Why not have the compiler take a program like this:

function a(b) { return b^2 };
function c(b) { return a(b) + 5 };

and convert it into a program like this:

function c(b) { return b^2 + 5 };

thereby eliminating the computer's need to remember c(b)'s return address?

I suppose the increased hard disk space and RAM needed to store the program and support its compilation (respectively) is the reason why we use call stacks. Is that correct?

  • 30
    See what happens if you do this on a program with any meaningful size. In particular, functions are called from more than one place. Jun 12, 2015 at 12:22
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    Also, sometimes the compiler doesn't know which function is called! Silly example: window[prompt("Enter function name","")]() Jun 12, 2015 at 12:22
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    How do you implement function(a)b { if(b>0) return a(b-1); } without a stack?
    – pjc50
    Jun 12, 2015 at 13:45
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    Where is the relation to functional programming?
    – mastov
    Jun 12, 2015 at 18:50
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    @pjc50: it's tail recursive, so the compiler translates it to a loop with a mutable b. But point taken, not all recursive functions can eliminate the recursion, and even when the function can in principle, the compiler might not be smart enough to do so. Jun 12, 2015 at 19:29

6 Answers 6


This is called "inlining" and many compilers do this as an optimization strategy in cases where it makes sense.

In your particular example, this optimization would save both space and execution time. But if the function was called in multiple places in the program (not uncommon!), it would increase code size, so the strategy becomes more dubious. (And of course if a function called itself directly or indirectly it would be impossible to inline, since then the code would become infinite in size.)

And obviously it is only possible for "private" functions. Functions which are exposed for external callers cannot be optimized away, at least not in languages with dynamic linking.

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    @Blrfl: Modern compilers actually don't need definitions in the header anymore; they can inline across Translation Units. This does require a decent linker, though. Definitions in header files are a workaround for dumb linkers.
    – MSalters
    Jun 12, 2015 at 11:21
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    "Functions which are exposed for external callers cannot be optimized away" - the function has to exist, but any given call site to it (either in your own code, or if they have the source, the external callers') can be inlined.
    – Random832
    Jun 12, 2015 at 12:04
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    Wow, 28 upvotes for an answer that doesn't even mention the reason why inlining everything is impossible: Recursion.
    – mastov
    Jun 12, 2015 at 18:45
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    @R.. : LTO is LINK time Optimization, not LOAD Time Optimization.
    – MSalters
    Jun 13, 2015 at 1:07
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    @immibis: But if that explicit stack is introduced by the compiler, then that stack is the call stack. Jun 14, 2015 at 9:59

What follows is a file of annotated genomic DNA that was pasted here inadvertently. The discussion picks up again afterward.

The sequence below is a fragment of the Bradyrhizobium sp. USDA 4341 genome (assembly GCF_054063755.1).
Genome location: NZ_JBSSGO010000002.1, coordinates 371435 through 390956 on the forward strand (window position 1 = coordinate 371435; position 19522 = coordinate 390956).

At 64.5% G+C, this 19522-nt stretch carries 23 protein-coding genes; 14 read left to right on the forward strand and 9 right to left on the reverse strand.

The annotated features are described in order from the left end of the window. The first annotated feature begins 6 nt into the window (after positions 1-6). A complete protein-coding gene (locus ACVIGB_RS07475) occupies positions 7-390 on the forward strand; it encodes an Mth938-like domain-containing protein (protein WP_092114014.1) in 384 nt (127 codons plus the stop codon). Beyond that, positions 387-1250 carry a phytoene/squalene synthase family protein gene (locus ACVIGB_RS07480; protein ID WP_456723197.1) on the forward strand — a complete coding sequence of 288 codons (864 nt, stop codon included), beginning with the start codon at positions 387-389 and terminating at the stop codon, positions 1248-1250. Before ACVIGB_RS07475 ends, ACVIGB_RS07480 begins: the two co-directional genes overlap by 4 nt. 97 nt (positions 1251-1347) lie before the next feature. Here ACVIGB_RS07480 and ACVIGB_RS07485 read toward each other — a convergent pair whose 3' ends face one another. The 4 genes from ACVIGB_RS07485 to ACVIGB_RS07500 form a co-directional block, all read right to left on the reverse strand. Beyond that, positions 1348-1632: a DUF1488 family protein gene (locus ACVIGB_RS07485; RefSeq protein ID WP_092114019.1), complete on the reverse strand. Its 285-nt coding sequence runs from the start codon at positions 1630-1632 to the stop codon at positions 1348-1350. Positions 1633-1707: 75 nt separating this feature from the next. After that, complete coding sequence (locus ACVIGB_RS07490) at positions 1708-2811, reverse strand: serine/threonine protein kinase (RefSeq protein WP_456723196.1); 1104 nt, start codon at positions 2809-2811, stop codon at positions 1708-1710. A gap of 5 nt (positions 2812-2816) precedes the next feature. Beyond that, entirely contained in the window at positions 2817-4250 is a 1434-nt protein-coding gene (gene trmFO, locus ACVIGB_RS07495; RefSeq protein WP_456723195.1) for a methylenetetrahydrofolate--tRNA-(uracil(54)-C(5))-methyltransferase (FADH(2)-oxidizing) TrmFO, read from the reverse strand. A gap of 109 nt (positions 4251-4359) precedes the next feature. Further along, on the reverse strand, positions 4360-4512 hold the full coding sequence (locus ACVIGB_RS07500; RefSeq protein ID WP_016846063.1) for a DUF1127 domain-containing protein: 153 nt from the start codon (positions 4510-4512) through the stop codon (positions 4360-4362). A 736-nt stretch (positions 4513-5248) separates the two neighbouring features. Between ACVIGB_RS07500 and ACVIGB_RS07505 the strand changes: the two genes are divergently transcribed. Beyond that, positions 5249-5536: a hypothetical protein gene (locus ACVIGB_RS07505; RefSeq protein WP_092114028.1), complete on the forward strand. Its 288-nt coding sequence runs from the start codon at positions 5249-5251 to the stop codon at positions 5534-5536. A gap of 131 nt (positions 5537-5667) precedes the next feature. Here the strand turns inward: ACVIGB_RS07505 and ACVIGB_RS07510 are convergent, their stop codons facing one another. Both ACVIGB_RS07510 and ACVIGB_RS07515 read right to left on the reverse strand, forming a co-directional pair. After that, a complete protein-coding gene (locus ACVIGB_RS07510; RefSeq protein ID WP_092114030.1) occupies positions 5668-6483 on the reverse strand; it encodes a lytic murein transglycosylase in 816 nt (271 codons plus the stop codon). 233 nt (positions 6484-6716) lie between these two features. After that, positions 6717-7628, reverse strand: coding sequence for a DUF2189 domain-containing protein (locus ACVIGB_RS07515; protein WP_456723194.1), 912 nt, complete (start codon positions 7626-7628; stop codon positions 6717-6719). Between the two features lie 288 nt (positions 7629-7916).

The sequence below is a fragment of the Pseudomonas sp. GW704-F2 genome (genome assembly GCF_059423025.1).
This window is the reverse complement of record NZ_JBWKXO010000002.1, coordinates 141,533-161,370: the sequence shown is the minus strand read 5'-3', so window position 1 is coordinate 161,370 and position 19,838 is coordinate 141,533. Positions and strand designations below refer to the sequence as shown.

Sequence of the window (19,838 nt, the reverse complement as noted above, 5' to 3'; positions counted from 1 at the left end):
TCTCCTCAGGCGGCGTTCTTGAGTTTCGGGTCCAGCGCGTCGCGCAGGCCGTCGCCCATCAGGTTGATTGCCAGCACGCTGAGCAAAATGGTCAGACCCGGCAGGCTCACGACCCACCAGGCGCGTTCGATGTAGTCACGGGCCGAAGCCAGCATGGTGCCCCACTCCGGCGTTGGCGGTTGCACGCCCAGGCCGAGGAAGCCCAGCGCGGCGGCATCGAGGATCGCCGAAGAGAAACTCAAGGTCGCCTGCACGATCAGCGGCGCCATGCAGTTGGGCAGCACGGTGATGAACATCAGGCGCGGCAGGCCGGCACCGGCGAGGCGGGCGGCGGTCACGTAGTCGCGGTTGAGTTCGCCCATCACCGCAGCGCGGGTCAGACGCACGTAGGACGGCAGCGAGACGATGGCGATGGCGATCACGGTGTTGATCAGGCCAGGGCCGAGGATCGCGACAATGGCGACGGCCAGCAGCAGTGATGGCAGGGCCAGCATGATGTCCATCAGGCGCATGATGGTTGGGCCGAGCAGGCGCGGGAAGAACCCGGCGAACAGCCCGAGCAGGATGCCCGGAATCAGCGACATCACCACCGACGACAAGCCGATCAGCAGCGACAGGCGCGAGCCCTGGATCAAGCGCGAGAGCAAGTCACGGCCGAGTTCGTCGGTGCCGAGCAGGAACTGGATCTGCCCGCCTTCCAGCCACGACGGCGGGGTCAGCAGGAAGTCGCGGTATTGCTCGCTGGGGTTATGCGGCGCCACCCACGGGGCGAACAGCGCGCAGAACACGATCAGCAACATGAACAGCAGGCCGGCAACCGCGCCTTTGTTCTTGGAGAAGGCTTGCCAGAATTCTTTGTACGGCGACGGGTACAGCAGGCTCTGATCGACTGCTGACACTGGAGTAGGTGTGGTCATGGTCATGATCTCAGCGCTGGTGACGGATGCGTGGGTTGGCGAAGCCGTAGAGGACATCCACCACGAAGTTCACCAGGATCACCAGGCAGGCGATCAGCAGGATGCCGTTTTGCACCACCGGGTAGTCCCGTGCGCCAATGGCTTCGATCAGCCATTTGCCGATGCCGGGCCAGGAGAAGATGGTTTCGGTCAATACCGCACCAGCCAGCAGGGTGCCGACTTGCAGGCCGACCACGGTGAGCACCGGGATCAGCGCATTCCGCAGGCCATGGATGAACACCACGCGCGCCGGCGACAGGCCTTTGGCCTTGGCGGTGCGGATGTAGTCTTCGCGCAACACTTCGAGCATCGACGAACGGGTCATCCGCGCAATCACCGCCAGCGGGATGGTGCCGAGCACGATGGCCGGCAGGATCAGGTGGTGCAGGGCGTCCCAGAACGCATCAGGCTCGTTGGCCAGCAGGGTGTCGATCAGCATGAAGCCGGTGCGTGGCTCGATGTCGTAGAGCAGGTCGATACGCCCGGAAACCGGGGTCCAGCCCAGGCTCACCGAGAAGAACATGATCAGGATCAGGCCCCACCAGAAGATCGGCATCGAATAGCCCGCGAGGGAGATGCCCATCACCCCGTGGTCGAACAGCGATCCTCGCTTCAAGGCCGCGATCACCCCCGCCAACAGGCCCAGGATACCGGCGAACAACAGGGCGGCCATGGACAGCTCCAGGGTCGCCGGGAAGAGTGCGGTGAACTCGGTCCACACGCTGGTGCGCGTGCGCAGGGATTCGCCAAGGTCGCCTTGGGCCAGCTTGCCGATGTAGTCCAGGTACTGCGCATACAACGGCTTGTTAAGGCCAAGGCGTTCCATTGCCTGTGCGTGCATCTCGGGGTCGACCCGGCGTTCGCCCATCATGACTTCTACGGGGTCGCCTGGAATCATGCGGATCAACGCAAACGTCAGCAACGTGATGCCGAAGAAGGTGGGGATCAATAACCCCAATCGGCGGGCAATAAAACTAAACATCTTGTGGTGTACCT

There are two parts to your question: Why have multiple functions at all (instead of replacing function calls with their definition) and why implement those functions with call stacks instead of statically allocating their data somewhere else?

The first reason is recursion. Not just the "oh let's make a new function call for every single item in this list" kind, also the modest kind where you have maybe two calls of a function active at the same time, with many other functions in between them. You need to put local variables on a stack to support this, and you can't inline recursive functions in general.

Then there's a problem for libraries: You don't know which functions will be called from where and how often, so a "library" could never really be compiled, only shipped to all clients in some convenient high-level format that is then be inlined into the application. Aside from other problems with this, you completely lose dynamic linking with all its advantages.

Additionally, there are many reasons to not inline functions even when you could:

  1. It's not necessarily faster. Setting up the stack frame and tearing it down are maybe a dozen single-cycle instructions, for many large or looping functions that's not even 0.1% of their execution time.
  2. It may be slower. Duplication of code has costs, e.g., it will put more pressure in the instruction cache.
  3. Some functions are very large and called from many places, inlining them everywhere increases binary far beyond what's reasonable.
  4. Compilers often have a hard time with very large functions. Everything else being equal, a function of size 2*N takes more than 2*T time where a function of size N takes T time.
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    I'm surprised by point 4. What is the reason for this?
    – JacquesB
    Jun 12, 2015 at 8:46
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    @JacquesB Many optimization algorithms are quadratic, cubic, or even technically NP-complete. The canonical example is register allocation, which is NP-complete by analogy with graph coloring. (Usually compilers don't attempt an exact solution, but only a couple of very poor heuristics run in linear time.) Many simple, one-pass optimizations need superlinear analysis passes first, such as everything that depends on dominance in control flows (generally n log n time with n basic blocks).